Friday 1 November 2019



 - Fears of disease as infrastructure damaged and floods worsen in Beledweyne, with more rain predicted

- Tropical Cyclone Kyarr is expected to hit by the weekend bringing strong winds to Puntland and Somaliland

At least 200,000 people have been forced to flee their homes - including at least 100,000 children[i] - in the town of Beledweyne as heavy rains continue to fall across Hiraan and Bakool regions of Central Somalia

Save the Children teams on the ground are reporting whole neighborhoods underwater, with families escaping on tractors, via donkey cart, on boats and on foot. Tens of thousands of families are now living in makeshift camps in dire need of food, water and other basic necessities.

Nearly 85% of the residents of Beledweyne, normally home to nearly 400,000 people, have been affected by the floods according to the Somali Government. According to the Government, the situation has spread to other areas including Bardale, where flash floods due to heavy rains have affected at least 30,000 people. More rains are predicted over coming days, with warnings that floods will continue or worsen in Beledweyne and surrounding regions.

The main hospital in the Bardale is currently not functioning due to the floods, leading to fears of an outbreak of diseases such as malaria and cholera amongst children. Save the Children is preparing to deploy mobile health teams to affected areas in coming days to screen children for illnesses and provide nutrition and medical support to displaced communities.

Tropical Storm Kyarr is also expected to make landfall in Puntland and Somaliland before the weekend, with strong winds, rains and possible flash flooding[ii]. Save the Children is monitoring the storm’s progress and preparing to scale up its response.

The Government of Somalia has appealed to humanitarian actors for support to address the current crisis in Beledweyne and surrounds by increasing resources and services to affected communities.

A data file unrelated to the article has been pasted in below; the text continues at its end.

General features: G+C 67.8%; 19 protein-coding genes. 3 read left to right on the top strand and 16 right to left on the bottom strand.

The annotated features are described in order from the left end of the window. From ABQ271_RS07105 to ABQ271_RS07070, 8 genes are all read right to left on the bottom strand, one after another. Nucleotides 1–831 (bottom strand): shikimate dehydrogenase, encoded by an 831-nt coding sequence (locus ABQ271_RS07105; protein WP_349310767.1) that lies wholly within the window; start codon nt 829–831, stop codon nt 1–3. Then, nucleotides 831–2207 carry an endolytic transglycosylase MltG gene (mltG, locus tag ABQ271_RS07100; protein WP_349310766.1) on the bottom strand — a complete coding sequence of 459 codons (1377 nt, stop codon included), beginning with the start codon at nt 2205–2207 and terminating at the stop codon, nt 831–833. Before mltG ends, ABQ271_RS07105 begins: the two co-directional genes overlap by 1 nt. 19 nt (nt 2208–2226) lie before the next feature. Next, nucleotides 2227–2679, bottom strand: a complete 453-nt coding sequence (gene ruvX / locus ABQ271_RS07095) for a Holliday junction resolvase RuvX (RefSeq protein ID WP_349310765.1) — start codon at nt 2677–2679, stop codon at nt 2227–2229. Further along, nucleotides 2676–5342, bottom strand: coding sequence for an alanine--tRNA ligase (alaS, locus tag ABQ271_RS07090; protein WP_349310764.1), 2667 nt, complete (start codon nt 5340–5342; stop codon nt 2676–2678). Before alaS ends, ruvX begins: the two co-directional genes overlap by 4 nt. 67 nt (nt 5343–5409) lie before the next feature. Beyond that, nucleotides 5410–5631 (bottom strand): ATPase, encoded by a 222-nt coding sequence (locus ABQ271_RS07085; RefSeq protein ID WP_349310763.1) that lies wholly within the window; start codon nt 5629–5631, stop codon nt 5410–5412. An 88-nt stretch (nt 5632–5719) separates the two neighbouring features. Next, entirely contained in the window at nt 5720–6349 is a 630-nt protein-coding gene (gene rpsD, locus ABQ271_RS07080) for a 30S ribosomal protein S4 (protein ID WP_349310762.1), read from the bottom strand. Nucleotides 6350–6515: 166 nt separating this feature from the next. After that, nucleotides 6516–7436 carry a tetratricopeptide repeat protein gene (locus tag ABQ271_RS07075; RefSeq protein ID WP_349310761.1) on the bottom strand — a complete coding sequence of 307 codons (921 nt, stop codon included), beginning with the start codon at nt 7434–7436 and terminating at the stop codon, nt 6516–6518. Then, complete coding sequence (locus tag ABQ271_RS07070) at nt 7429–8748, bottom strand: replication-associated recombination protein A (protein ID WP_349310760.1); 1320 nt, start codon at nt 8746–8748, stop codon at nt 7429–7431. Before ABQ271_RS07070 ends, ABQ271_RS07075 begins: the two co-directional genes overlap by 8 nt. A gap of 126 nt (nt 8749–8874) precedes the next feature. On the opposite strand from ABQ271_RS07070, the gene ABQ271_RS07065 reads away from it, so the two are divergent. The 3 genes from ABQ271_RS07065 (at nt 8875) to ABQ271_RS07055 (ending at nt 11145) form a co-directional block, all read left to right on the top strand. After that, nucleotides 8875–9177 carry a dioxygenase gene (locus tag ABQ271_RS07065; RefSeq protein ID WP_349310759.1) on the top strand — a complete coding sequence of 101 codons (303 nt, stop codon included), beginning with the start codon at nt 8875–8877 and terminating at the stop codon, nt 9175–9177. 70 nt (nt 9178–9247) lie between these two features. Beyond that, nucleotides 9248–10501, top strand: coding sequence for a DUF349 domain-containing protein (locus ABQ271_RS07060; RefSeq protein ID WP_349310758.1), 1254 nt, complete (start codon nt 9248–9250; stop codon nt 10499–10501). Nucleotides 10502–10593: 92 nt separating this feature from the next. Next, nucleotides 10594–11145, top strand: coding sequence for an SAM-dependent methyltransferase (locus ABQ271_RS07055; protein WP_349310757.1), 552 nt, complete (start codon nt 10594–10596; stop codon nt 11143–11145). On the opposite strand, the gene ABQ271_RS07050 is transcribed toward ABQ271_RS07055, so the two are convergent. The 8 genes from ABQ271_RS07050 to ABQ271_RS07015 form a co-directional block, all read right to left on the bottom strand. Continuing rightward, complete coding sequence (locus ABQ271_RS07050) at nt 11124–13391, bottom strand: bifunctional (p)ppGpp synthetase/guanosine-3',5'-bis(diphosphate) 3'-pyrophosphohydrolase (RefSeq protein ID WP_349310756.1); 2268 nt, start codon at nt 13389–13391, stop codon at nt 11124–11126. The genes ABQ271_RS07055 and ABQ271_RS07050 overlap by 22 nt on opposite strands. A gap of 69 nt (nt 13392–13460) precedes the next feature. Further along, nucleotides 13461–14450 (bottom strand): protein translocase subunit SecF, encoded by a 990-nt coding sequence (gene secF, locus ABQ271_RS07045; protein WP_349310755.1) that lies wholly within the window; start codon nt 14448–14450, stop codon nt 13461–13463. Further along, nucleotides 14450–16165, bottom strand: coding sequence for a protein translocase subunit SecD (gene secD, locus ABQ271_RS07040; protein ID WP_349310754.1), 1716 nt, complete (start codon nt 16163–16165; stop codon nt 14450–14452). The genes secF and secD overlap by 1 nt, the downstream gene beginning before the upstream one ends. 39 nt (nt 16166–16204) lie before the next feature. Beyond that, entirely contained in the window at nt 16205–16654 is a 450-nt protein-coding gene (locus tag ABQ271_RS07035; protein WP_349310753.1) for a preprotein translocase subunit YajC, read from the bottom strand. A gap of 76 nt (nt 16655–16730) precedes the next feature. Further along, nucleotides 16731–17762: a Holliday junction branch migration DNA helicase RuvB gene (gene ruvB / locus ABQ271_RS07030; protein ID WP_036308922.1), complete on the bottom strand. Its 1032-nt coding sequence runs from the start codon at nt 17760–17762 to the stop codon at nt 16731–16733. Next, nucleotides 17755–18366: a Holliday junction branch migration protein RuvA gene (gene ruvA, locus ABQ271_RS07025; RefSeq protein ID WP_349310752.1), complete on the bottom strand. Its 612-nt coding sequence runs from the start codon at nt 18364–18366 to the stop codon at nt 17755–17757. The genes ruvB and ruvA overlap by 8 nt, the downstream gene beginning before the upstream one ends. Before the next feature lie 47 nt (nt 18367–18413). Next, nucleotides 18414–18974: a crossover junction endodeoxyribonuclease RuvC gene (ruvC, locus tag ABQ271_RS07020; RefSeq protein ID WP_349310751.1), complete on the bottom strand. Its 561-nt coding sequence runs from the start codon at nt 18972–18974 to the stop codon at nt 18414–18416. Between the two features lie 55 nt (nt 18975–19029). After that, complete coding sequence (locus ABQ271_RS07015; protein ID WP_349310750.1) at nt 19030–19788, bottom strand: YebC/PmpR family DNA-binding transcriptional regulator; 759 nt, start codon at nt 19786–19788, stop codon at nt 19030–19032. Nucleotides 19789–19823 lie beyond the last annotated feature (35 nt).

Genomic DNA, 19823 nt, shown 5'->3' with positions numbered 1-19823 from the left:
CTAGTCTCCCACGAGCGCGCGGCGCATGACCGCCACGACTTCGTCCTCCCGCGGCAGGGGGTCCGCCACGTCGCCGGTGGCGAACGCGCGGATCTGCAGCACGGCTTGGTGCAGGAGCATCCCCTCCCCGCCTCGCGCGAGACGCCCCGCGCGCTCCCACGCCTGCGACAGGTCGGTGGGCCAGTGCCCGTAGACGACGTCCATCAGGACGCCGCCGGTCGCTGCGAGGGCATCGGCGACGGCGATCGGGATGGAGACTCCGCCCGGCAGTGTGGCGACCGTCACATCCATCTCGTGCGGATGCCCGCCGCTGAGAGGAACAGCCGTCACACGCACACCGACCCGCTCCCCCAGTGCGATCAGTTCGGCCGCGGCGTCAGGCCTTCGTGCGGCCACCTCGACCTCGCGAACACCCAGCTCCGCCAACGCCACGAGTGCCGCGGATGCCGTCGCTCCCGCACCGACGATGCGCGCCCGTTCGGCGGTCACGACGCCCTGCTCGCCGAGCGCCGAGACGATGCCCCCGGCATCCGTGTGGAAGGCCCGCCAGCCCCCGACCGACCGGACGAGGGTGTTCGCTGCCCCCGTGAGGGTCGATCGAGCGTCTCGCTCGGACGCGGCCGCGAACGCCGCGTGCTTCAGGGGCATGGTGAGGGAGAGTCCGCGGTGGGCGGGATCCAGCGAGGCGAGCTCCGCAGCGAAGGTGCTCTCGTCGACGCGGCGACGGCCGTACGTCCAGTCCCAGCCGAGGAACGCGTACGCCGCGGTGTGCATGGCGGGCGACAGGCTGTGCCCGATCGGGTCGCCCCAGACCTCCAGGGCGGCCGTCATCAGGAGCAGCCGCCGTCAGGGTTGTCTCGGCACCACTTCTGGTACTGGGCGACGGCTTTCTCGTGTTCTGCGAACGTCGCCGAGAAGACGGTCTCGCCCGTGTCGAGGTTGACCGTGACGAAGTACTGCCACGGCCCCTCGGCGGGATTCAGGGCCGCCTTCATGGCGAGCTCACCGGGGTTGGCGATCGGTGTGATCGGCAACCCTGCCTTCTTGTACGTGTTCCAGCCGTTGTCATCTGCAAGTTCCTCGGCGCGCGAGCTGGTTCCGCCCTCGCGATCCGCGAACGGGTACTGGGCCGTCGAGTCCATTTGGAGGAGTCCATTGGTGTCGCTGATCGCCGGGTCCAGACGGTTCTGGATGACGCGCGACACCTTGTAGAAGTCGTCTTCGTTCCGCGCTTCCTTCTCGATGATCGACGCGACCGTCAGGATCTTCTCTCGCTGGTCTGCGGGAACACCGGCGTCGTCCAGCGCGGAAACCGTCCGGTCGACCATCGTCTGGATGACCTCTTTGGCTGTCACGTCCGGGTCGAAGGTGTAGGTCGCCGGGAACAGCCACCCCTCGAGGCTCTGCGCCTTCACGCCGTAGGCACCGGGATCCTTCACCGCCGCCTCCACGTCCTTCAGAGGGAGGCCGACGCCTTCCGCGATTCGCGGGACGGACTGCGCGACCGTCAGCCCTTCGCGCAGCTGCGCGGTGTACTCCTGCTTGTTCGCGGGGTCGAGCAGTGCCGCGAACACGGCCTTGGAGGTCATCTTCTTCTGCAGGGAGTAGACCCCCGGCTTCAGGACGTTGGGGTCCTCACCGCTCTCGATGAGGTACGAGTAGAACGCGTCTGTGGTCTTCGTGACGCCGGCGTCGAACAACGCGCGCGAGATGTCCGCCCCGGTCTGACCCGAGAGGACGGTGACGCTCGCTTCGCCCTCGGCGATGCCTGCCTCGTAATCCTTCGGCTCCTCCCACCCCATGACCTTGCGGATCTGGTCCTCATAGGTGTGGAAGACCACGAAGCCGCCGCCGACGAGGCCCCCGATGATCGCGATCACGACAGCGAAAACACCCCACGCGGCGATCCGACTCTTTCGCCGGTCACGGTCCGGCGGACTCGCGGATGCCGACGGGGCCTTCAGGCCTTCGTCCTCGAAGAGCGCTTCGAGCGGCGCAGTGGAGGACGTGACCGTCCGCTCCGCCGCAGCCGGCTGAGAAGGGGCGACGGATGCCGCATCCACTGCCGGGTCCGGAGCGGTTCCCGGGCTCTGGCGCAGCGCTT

Mohamud Mohamed Hassan, Save the Children Somalia Country Director said:

Somalia is on the frontline of the climate crisis and resources are being stretched to their limits. The worsening situation in Beledweyne and Bardale highlights just how vulnerable communities are. Save the Children was one of the first international NGOs on the ground, providing support to children and families as they scrambled to collect their belongings and reach higher ground. Our teams are working tirelessly to save lives and keep people healthy while they’re displaced, but we’re worried that things will get worse, quickly.

“The current needs are huge and we’re in danger of being overwhelmed if donors don’t step up now. Right now, our main concern is the potential health crisis including cholera and malaria outbreak which are devastating diseases for children. With the main hospital out of action and sanitation systems severely compromised, this is a recipe for disaster.”

Save the Children and its partners have been supporting affected children and their families in Hiraan and Bakool regions  by providing clean water, distributing food and hygiene kits, and installing over 100 temporary latrines.




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